A routine, three-year renewal of a parking lot license for the Stanhope Garage operators on East Berkeley Street turned into a lively discussion of just what is happening with the property, which was permitted for a large office tower by the Druker Companies in 2013.
Since that 11-story office building was approved, there’s been little to no activity on the permit, frustrating neighbors who would like to know the future of that key piece of property.
Neighbors quizzed an attorney for the parking company on what Druker intends to do with the surface lot, but the attorney was unable to commit to telling them anything.
“I have applied for a three-year extension so we can pursue a permit to operate the lot to December 2021,” he said repeatedly.
Neighbors were restless though regarding the plans for the future, saying the property is an eyesore, and as other properties become developed, that lot remains derelict.
“I would like to know if they plan to make good on that development,” said Bradley St. Amand. “How long are those permits good for and how long will we be okay with plans that were presented and approved six years ago?”
Neighbors pushed to see if the operator had a lease, but the attorney wasn’t able to say, and he repeated that many times.
“All I can say is as the tenant, if the landlord wanted to do something, we would only be the tenant,” he repeated.
The attorney said Stanhope had agreed to put on a security guard later into the night for safety, to do more landscaping and to do a better job of keeping the lot clean.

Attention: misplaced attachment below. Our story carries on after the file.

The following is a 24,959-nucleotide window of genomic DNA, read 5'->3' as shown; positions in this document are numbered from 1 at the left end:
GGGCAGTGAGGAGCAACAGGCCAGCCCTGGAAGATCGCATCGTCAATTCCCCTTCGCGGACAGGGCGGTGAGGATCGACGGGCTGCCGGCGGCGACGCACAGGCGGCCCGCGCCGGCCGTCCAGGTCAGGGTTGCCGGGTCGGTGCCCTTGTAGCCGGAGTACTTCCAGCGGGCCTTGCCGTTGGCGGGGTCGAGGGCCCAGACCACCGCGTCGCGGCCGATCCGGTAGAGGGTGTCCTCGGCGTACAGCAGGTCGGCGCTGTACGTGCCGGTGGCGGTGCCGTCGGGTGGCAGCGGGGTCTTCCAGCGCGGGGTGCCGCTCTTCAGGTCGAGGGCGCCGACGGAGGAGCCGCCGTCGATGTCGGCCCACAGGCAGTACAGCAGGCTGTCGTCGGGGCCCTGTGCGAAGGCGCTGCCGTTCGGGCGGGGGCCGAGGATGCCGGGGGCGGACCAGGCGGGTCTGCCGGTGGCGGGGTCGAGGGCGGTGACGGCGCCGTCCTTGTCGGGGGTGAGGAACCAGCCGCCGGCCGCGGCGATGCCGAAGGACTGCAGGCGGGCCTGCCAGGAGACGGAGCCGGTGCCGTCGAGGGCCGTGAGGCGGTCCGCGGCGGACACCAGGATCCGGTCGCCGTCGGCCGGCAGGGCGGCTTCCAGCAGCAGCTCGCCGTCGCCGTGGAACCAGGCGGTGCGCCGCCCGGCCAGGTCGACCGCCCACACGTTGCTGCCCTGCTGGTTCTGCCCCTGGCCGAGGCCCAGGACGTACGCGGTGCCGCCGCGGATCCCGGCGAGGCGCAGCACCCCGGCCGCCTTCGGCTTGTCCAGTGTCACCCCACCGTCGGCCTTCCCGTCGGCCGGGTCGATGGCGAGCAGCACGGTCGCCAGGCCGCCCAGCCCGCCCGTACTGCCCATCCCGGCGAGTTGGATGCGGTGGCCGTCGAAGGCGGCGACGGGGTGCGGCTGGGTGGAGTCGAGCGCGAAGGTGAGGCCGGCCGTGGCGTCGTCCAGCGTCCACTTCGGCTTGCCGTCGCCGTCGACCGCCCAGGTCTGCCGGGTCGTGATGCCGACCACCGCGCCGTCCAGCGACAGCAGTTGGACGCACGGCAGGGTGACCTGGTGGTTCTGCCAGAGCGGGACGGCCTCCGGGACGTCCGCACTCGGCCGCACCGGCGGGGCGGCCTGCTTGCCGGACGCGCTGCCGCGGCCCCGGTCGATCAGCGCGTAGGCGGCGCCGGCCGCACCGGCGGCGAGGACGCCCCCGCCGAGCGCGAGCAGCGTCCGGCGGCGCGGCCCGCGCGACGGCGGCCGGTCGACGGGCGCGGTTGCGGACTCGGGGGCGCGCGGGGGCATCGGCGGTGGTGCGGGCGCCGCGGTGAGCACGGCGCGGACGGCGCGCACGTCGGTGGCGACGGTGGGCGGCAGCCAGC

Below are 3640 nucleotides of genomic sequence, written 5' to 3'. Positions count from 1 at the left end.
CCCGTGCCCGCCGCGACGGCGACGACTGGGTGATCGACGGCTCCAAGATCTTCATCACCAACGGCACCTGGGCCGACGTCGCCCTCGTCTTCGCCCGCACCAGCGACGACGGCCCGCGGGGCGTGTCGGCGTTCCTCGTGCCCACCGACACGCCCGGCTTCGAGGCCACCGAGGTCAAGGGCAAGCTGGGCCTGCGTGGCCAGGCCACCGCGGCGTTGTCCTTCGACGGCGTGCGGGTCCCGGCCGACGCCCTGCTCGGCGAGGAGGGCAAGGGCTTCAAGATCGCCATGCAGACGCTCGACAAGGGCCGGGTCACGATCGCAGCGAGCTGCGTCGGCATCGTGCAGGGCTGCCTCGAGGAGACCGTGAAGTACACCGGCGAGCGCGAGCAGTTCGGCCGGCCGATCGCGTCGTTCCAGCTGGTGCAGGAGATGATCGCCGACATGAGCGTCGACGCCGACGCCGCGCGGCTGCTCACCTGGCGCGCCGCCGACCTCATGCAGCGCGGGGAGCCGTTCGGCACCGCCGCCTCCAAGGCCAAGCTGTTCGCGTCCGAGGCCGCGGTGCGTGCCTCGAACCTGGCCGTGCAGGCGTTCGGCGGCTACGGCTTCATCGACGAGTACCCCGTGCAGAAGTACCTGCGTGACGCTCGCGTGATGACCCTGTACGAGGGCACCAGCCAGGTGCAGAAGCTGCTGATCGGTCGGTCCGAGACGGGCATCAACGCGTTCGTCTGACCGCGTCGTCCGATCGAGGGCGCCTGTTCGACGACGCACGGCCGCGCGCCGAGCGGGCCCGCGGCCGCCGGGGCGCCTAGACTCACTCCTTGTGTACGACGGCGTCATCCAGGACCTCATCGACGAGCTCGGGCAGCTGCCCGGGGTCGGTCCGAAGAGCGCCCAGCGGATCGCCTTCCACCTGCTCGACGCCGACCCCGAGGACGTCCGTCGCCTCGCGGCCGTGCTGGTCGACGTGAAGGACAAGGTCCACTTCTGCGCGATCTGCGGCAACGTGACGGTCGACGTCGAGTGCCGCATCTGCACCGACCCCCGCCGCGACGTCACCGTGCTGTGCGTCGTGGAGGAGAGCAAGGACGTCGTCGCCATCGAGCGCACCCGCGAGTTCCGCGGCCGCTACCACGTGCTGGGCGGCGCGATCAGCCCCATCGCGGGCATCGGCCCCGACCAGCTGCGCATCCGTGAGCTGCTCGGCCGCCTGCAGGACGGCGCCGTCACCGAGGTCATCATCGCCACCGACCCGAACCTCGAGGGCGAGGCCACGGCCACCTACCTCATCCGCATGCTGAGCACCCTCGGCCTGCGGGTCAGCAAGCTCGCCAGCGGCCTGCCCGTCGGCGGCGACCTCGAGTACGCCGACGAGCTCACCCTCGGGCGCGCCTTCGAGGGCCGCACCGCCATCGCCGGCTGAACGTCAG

EBNA took no action at the Oct. 16 meeting on the request.
- Meanwhile, Related Beal presented a construction update on the Quinzani’s building project on Harrison Avenue, drawing praises from neighbors for their responsiveness and tight work site.
Project managers said they are in the process of ramping up from 20 to 50 workers per day, and they have about 80 percent of the soil removed. The final eight feet of soil will be removed as crews begin to pour the concrete foundation, which begins on the south side of the site this week.
A tower crane will move in to bring the building out of the ground in December, they said.
They reported that there will be about three retail spaces totaling 10,000 sq. ft. that haven’t yet been defined, but they did say they would like to see a restaurant on the corner.
Another key point was the developer said they still plan to work with 242 East Berkeley St. (More Than Words location) to tie in the sidewalks to match their new sidewalks.
President Ken Smith said the project has gone smoothly so far.
“Your guys have been good neighbors,” he said. “There is noise, but you are responsive.”
- The Abbey Group’s Bill Keravuori presented the progress to date on the Exchange South End project just on the outskirts of EBNA. While they have all of their City permits in place, they continue to work on traffic plans to clear the state environmental regulators (known as MEPA).
He said they are working through a process, most of which includes clearly defining the connection to Frontage Road from the site – a long sought after connection that would eliminate the need for commuters to traverse through the South End to get to the highway.
A second important piece is a meeting set for Nov. 14 that will discuss the 30,000 sq. ft. civic and cultural space.
“Having 30,000 sq. ft. is a major amenity to the South End and we hope it’s viewed as such,” he said.
He said they hope to begin construction in mid-summer 2019, with pre-construction work coming as soon as May.